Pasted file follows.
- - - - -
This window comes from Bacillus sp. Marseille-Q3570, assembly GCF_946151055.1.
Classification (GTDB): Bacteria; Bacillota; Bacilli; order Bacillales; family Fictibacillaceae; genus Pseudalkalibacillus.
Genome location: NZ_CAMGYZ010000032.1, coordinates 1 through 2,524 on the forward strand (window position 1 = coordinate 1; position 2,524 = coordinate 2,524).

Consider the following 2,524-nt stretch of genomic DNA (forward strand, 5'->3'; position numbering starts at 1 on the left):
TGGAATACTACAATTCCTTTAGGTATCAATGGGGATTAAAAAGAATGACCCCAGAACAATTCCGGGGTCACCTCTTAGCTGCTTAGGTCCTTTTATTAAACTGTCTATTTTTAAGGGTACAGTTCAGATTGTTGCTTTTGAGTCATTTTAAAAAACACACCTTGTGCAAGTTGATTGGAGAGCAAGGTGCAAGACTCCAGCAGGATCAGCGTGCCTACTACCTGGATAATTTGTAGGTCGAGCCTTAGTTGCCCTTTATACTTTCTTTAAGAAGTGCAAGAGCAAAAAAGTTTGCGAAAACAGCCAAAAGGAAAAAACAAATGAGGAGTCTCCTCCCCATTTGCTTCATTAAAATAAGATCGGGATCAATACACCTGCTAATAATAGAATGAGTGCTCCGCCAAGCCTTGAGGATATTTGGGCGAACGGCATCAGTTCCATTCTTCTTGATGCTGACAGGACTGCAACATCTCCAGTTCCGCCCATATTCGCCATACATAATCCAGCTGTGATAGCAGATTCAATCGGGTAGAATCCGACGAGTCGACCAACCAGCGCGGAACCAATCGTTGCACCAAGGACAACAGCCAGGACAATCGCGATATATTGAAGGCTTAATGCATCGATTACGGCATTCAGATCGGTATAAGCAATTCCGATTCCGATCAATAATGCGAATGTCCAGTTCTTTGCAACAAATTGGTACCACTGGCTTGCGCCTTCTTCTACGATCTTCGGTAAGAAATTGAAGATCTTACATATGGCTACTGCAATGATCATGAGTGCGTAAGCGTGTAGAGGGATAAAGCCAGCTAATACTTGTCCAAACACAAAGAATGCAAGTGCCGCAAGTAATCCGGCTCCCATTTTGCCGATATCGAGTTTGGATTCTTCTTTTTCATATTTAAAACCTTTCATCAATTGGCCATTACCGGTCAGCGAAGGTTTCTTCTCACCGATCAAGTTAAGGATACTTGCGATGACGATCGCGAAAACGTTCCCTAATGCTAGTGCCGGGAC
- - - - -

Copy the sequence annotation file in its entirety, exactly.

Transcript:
This window comes from Bacillus sp. Marseille-Q3570, assembly GCF_946151055.1.
Classification (GTDB): Bacteria; Bacillota; Bacilli; order Bacillales; family Fictibacillaceae; genus Pseudalkalibacillus.
Genome location: NZ_CAMGYZ010000032.1, coordinates 1 through 2,524 on the forward strand (window position 1 = coordinate 1; position 2,524 = coordinate 2,524).

Consider the following 2,524-nt stretch of genomic DNA (forward strand, 5'->3'; position numbering starts at 1 on the left):
TGGAATACTACAATTCCTTTAGGTATCAATGGGGATTAAAAAGAATGACCCCAGAACAATTCCGGGGTCACCTCTTAGCTGCTTAGGTCCTTTTATTAAACTGTCTATTTTTAAGGGTACAGTTCAGATTGTTGCTTTTGAGTCATTTTAAAAAACACACCTTGTGCAAGTTGATTGGAGAGCAAGGTGCAAGACTCCAGCAGGATCAGCGTGCCTACTACCTGGATAATTTGTAGGTCGAGCCTTAGTTGCCCTTTATACTTTCTTTAAGAAGTGCAAGAGCAAAAAAGTTTGCGAAAACAGCCAAAAGGAAAAAACAAATGAGGAGTCTCCTCCCCATTTGCTTCATTAAAATAAGATCGGGATCAATACACCTGCTAATAATAGAATGAGTGCTCCGCCAAGCCTTGAGGATATTTGGGCGAACGGCATCAGTTCCATTCTTCTTGATGCTGACAGGACTGCAACATCTCCAGTTCCGCCCATATTCGCCATACATAATCCAGCTGTGATAGCAGATTCAATCGGGTAGAATCCGACGAGTCGACCAACCAGCGCGGAACCAATCGTTGCACCAAGGACAACAGCCAGGACAATCGCGATATATTGAAGGCTTAATGCATCGATTACGGCATTCAGATCGGTATAAGCAATTCCGATTCCGATCAATAATGCGAATGTCCAGTTCTTTGCAACAAATTGGTACCACTGGCTTGCGCCTTCTTCTACGATCTTCGGTAAGAAATTGAAGATCTTACATATGGCTACTGCAATGATCATGAGTGCGTAAGCGTGTAGAGGGATAAAGCCAGCTAATACTTGTCCAAACACAAAGAATGCAAGTGCCGCAAGTAATCCGGCTCCCATTTTGCCGATATCGAGTTTGGATTCTTCTTTTTCATATTTAAAACCTTTCATCAATTGGCCATTACCGGTCAGCGAAGGTTTCTTCTCACCGATCAAGTTAAGGATACTTGCGATGACGATCGCGAAAACGTTCCCTAATGCTAGTGCCGGGAC